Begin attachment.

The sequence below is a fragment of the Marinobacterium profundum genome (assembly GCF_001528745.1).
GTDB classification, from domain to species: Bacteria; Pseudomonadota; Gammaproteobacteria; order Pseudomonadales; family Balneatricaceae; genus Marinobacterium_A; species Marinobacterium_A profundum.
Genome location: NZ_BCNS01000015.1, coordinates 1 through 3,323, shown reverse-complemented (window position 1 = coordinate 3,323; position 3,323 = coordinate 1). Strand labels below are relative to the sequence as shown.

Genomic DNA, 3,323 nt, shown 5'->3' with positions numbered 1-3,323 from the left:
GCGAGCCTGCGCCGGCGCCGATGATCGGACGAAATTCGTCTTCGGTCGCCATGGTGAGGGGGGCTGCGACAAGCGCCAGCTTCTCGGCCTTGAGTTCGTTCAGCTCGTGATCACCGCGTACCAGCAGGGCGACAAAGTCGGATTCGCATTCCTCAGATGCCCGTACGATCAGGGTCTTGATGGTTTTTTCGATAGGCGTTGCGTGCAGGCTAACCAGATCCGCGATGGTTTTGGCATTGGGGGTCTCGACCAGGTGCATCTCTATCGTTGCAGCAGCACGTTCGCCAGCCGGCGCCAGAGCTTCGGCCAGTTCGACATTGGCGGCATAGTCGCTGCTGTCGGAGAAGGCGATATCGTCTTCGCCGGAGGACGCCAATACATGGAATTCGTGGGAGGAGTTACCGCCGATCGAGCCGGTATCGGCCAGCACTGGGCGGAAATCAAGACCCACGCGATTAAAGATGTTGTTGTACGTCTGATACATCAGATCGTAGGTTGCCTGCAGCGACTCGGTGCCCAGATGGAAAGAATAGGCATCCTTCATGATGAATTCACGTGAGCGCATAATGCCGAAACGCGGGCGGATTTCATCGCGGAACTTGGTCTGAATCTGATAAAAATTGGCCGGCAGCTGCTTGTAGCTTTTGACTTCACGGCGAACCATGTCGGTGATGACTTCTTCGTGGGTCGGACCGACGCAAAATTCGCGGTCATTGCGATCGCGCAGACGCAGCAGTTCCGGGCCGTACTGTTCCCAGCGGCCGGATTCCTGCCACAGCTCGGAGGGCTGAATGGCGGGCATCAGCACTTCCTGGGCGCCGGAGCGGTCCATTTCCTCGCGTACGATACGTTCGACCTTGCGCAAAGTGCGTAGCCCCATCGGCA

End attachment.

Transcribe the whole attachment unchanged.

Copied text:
The sequence below is a fragment of the Marinobacterium profundum genome (assembly GCF_001528745.1).
GTDB classification, from domain to species: Bacteria; Pseudomonadota; Gammaproteobacteria; order Pseudomonadales; family Balneatricaceae; genus Marinobacterium_A; species Marinobacterium_A profundum.
Genome location: NZ_BCNS01000015.1, coordinates 1 through 3,323, shown reverse-complemented (window position 1 = coordinate 3,323; position 3,323 = coordinate 1). Strand labels below are relative to the sequence as shown.

Genomic DNA, 3,323 nt, shown 5'->3' with positions numbered 1-3,323 from the left:
GCGAGCCTGCGCCGGCGCCGATGATCGGACGAAATTCGTCTTCGGTCGCCATGGTGAGGGGGGCTGCGACAAGCGCCAGCTTCTCGGCCTTGAGTTCGTTCAGCTCGTGATCACCGCGTACCAGCAGGGCGACAAAGTCGGATTCGCATTCCTCAGATGCCCGTACGATCAGGGTCTTGATGGTTTTTTCGATAGGCGTTGCGTGCAGGCTAACCAGATCCGCGATGGTTTTGGCATTGGGGGTCTCGACCAGGTGCATCTCTATCGTTGCAGCAGCACGTTCGCCAGCCGGCGCCAGAGCTTCGGCCAGTTCGACATTGGCGGCATAGTCGCTGCTGTCGGAGAAGGCGATATCGTCTTCGCCGGAGGACGCCAATACATGGAATTCGTGGGAGGAGTTACCGCCGATCGAGCCGGTATCGGCCAGCACTGGGCGGAAATCAAGACCCACGCGATTAAAGATGTTGTTGTACGTCTGATACATCAGATCGTAGGTTGCCTGCAGCGACTCGGTGCCCAGATGGAAAGAATAGGCATCCTTCATGATGAATTCACGTGAGCGCATAATGCCGAAACGCGGGCGGATTTCATCGCGGAACTTGGTCTGAATCTGATAAAAATTGGCCGGCAGCTGCTTGTAGCTTTTGACTTCACGGCGAACCATGTCGGTGATGACTTCTTCGTGGGTCGGACCGACGCAAAATTCGCGGTCATTGCGATCGCGCAGACGCAGCAGTTCCGGGCCGTACTGTTCCCAGCGGCCGGATTCCTGCCACAGCTCGGAGGGCTGAATGGCGGGCATCAGCACTTCCTGGGCGCCGGAGCGGTCCATTTCCTCGCGTACGATACGTTCGACCTTGCGCAAAGTGCGTAGCCCCATCGGCA